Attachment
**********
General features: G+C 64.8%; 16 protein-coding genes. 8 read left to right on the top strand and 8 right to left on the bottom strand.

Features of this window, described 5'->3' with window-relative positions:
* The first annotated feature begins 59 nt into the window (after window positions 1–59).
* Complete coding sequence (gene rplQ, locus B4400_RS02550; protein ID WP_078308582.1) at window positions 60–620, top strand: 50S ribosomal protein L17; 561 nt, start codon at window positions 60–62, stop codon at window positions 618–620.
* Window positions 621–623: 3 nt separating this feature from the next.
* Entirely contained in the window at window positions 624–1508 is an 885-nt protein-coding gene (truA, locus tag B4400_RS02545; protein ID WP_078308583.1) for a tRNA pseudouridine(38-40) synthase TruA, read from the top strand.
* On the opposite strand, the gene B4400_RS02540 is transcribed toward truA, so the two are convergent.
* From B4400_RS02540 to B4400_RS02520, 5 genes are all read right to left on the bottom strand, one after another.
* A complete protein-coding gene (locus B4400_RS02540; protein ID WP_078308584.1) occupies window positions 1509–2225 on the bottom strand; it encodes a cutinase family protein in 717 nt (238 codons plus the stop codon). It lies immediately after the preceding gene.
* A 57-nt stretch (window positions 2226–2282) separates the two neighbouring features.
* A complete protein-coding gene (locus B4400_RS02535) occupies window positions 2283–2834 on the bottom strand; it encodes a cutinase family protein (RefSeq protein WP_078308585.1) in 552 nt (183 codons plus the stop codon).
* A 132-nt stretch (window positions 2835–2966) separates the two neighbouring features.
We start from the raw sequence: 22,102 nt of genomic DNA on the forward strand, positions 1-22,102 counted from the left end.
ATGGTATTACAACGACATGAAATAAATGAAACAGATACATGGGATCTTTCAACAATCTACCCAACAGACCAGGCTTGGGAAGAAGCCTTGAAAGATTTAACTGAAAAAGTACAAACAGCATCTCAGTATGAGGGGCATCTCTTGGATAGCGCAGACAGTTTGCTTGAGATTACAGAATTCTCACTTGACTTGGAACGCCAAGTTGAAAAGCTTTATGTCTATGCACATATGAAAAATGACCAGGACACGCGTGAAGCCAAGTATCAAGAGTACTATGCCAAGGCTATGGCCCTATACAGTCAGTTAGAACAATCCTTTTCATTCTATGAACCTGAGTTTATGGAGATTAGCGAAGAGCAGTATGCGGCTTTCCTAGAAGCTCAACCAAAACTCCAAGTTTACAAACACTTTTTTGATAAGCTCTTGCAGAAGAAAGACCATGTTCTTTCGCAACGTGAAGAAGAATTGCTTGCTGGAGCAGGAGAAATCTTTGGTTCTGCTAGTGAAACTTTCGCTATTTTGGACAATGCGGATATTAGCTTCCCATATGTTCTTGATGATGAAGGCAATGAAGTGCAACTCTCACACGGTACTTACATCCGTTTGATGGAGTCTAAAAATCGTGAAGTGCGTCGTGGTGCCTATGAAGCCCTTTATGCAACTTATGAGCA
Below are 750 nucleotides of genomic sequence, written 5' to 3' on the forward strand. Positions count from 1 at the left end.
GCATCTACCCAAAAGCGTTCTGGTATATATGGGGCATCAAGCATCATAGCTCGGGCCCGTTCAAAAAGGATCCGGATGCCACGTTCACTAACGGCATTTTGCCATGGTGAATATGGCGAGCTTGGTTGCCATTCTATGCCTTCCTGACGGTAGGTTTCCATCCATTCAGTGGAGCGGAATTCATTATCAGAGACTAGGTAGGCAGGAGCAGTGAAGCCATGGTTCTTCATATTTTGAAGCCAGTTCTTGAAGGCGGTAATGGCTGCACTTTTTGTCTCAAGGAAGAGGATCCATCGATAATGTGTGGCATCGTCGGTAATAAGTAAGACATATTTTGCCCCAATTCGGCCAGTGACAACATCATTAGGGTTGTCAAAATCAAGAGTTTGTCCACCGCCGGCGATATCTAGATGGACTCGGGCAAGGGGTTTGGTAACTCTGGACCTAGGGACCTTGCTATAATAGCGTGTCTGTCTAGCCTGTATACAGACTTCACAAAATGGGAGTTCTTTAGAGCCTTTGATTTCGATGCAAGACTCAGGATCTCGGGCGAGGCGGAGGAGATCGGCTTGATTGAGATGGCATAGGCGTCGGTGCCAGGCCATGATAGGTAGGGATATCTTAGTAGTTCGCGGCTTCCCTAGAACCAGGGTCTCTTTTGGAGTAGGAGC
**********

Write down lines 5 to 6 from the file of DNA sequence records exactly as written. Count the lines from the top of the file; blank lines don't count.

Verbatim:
* Window positions 621–623: 3 nt separating this feature from the next.
* Entirely contained in the window at window positions 624–1508 is an 885-nt protein-coding gene (truA, locus tag B4400_RS02545; protein ID WP_078308583.1) for a tRNA pseudouridine(38-40) synthase TruA, read from the top strand.